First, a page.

After scoring some success within the education and business markets, Dell hopes to have a follow-up hit with its brand-new Latitude 3330 laptop.
Being marketed to schools and small businesses, the new notebook starts at just $419, though it provides the usual array of upgrades that could send prices soaring. For instance, processor options range from the Intel Celeron 1007U all the way to an Intel Ivy Bridge Core i5–3337U, and you can equip the Latitude 3330 with either 2GB, 4GB, or 6GB of RAM. Storage options include a 128GB solid-state drive, 320GB or 640GB hard drives, or a 500GB "hybrid" hard drive with a small amount of solid-state storage for quick startups.
As with many systems that cater to non-consumer markets, the Latitude 3330 is offered with either Windows 8 or Windows 7 options for the OS, and continuing Dell's embrace of Linux, there's also an option for Ubuntu 12.04. The 13.3-inch screen has a resolution of 1,366x768, and the anodized aluminium body is relatively light at 3.4 pounds with a 4-cell battery, and 3.9 pounds with a 6 cell battery.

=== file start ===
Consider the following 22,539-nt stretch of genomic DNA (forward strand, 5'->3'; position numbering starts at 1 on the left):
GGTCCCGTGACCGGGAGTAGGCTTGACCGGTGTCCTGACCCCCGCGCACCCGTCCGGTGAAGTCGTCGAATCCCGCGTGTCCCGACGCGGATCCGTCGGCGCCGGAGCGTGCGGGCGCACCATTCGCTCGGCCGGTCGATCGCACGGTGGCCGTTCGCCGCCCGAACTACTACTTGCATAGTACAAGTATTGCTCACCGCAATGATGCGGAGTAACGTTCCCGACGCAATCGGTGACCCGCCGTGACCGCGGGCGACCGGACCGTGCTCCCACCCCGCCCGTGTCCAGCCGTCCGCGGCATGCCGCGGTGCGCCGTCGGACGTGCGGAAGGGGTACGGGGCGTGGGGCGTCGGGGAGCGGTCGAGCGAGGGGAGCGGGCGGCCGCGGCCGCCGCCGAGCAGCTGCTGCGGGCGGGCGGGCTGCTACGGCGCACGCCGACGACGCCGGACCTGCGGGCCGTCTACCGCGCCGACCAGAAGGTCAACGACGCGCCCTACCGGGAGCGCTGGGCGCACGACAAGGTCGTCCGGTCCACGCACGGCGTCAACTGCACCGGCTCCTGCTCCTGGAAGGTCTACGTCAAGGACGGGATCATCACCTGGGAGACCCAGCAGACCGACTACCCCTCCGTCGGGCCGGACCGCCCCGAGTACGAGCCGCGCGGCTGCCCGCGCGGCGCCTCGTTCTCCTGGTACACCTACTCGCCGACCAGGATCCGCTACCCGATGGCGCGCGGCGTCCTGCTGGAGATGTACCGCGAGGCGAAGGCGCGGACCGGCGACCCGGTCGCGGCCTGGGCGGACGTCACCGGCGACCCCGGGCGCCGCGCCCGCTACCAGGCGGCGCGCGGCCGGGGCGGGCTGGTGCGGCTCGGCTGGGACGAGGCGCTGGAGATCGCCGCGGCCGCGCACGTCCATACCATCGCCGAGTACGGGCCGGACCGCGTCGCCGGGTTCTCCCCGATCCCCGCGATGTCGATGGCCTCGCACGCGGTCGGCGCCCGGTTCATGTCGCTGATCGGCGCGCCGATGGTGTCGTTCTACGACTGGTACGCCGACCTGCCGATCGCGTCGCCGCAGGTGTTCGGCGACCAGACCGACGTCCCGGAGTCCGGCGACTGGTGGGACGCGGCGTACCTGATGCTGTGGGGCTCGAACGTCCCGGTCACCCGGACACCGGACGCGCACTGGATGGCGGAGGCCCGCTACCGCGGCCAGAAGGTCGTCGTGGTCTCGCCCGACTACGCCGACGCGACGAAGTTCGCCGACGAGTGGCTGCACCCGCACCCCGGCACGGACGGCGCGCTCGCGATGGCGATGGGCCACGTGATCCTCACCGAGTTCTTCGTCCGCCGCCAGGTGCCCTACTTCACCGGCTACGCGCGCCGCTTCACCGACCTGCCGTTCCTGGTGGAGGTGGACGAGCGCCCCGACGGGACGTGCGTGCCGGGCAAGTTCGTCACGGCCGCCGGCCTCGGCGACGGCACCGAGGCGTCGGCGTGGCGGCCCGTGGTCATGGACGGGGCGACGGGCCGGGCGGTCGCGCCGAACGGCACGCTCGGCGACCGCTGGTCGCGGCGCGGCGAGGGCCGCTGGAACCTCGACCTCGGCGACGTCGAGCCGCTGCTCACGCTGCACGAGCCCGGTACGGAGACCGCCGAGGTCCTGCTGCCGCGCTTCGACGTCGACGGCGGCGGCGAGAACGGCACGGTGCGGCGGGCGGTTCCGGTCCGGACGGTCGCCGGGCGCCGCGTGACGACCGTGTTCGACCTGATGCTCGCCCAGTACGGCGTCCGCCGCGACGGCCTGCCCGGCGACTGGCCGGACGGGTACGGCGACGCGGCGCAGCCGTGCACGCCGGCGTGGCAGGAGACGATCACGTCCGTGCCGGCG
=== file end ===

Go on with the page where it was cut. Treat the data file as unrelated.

Dell is touting security and management features of the Latitude 3330, including support for Dell Data Protection | Encryption (starting this summer, but not available in all countries), which allows remote data encryption over multiple devices from a single console. You also get Trusted Platform Module v1.2 support, optional support for Bitlocker and Computrace, and Dell Data Protection | Access features (again, not available in all countries).
Dell is also releasing an updated version of its Mobile Computing Cart, which is designed for classrooms and other environments where a large number of mobile devices need to be stored and updated. The cart can hold up to 30 tablets or laptops, which can be charged and remotely managed (as a more expensive option) via built-in power and Ethernet cables. The unmanaged version of the cart costs $1,899.99, while the managed version runs $2,799.99.